As to the matter of chapter 2's lack of "any allusion to the representation of chapter 1 (e.g., to the 'image of God')," the critics assume beforehand that chapters 1 and 2 are two separate accounts of the overall creation process which someone attempted to 'hook' together. They ignore the simplest and most obvious interpretation that chapter 2 is just a continuation of chapter 1 by the same author, providing more detail in a narrower and more focused area of what chapter 1 has already presented. If this is the case, (and it is), then chapter 2, being a continuation of what was already stated in chapter 1, does not need to repeat what was just stated in chapter 1 relative to such things like man being created in the 'image of God'.
5) NAMES FOR GOD DIFFERING BETWEEN CHAPTERS ONE AND TWO INDICATE A CONTEXT CHANGE NOT A CHANGE IN AUTHORS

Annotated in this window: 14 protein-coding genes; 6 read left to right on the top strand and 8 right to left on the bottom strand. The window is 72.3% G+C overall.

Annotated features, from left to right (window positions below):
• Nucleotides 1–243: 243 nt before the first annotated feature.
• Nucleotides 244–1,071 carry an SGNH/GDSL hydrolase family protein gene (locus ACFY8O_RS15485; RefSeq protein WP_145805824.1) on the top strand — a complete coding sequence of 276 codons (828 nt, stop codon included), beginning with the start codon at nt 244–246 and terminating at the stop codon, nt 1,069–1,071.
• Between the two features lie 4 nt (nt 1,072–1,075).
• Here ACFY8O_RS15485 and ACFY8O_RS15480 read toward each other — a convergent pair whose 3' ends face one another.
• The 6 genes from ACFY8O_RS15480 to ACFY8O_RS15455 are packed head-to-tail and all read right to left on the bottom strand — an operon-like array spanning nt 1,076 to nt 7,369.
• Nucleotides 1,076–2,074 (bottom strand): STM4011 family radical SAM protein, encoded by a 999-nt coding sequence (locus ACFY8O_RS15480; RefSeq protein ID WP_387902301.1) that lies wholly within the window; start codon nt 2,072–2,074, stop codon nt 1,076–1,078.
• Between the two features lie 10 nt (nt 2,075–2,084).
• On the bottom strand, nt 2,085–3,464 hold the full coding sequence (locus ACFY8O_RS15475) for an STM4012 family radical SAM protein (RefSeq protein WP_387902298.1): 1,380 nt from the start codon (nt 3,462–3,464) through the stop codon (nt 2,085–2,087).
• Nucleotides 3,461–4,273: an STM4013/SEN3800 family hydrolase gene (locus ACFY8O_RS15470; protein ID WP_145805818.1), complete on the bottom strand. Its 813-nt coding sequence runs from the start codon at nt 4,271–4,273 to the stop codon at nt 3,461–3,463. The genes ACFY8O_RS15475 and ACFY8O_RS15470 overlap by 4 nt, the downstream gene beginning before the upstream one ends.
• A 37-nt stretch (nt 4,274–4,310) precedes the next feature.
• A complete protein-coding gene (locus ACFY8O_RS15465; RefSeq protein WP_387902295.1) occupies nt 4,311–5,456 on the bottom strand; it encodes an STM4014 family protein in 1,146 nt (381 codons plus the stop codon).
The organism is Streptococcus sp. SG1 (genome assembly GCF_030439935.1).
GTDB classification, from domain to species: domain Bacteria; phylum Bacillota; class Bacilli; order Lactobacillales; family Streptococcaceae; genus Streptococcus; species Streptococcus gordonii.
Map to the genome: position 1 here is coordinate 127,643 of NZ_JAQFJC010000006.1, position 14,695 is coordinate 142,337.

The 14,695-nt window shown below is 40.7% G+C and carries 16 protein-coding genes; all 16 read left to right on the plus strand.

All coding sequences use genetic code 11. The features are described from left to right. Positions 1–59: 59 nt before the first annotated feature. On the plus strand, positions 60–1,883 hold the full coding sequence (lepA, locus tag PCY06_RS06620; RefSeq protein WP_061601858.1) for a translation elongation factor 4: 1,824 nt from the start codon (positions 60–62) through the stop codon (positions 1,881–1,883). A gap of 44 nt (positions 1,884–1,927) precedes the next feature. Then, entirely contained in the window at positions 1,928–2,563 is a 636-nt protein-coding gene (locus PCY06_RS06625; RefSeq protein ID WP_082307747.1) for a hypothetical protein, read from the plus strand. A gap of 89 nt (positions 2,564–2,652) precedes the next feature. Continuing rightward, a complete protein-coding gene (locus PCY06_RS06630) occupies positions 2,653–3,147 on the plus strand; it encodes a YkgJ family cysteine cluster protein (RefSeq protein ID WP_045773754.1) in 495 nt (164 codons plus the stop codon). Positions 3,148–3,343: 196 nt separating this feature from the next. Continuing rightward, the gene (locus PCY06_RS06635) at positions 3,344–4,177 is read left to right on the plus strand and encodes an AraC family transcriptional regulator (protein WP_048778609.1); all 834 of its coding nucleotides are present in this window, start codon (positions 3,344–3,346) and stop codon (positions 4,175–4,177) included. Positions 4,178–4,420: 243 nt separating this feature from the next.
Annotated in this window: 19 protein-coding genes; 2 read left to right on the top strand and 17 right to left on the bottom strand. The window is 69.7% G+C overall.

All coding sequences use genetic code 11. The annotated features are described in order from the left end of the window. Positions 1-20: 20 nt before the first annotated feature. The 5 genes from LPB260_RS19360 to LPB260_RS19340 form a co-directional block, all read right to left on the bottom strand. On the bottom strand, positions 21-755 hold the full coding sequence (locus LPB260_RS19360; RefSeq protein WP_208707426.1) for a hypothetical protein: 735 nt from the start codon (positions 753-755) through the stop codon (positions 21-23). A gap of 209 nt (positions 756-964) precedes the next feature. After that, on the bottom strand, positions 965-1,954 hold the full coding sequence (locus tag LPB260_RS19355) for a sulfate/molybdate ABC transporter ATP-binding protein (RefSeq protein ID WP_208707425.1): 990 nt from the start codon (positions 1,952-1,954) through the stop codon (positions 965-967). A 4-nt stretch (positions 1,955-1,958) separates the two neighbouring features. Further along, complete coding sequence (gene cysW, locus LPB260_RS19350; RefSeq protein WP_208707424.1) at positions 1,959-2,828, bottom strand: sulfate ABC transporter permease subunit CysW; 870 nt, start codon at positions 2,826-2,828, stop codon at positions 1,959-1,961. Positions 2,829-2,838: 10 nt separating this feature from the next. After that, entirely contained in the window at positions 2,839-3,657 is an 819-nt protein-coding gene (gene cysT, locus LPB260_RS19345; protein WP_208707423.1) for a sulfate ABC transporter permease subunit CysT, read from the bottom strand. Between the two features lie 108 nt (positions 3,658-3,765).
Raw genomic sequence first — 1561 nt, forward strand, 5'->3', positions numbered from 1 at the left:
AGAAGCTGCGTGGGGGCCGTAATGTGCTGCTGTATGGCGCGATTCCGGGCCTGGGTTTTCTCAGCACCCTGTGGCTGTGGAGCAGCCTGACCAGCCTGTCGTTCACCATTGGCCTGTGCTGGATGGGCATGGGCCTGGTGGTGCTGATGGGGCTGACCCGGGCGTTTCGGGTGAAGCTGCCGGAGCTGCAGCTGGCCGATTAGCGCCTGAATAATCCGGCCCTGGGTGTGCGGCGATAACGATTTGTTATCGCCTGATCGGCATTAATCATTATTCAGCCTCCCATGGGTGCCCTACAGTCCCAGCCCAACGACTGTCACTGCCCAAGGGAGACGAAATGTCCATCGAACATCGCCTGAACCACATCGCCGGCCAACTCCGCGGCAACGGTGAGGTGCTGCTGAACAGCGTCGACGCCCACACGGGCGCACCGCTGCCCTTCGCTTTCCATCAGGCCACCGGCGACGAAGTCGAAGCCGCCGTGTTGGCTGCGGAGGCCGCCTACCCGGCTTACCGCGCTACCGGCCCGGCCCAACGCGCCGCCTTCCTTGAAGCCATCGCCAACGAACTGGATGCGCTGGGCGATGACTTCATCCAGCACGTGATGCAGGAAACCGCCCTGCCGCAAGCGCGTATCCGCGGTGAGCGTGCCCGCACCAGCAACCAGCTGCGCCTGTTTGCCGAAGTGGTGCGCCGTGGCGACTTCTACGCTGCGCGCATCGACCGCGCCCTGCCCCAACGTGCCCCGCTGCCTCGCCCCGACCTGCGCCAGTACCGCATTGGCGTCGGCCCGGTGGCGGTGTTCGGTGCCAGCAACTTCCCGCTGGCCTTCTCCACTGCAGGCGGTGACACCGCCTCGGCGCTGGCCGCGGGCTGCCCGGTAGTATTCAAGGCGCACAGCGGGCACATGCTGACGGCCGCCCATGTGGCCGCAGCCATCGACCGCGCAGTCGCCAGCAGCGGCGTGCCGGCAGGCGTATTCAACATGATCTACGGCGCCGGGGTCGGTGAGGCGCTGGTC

[Henry Morris states, op. cit., p. 83)]:
"In this section, [chapter 2] the most distinctive vocabulary difference is the use of the divine name LORD God ("Jehovah Elohim") instead of God ("Elohim") [chapter 1]. In Genesis 4, however, LORD ("Jehovah") is used almost exclusively (the name God occurs in 4:25). The different names for God were used in order to portray the absolute sovereignty of God in creating the heavens and the earth, (chapter 1: "Elohim"), the ongoing detail that a personal Jehovah yet almighty God was involved with in His creation, (chapter 2: "Jehovah Elohim"), and the personal involvement that Jehovah maintained in an ongoing manner with His creation, especially man, (chapter 4 on: "Jehovah").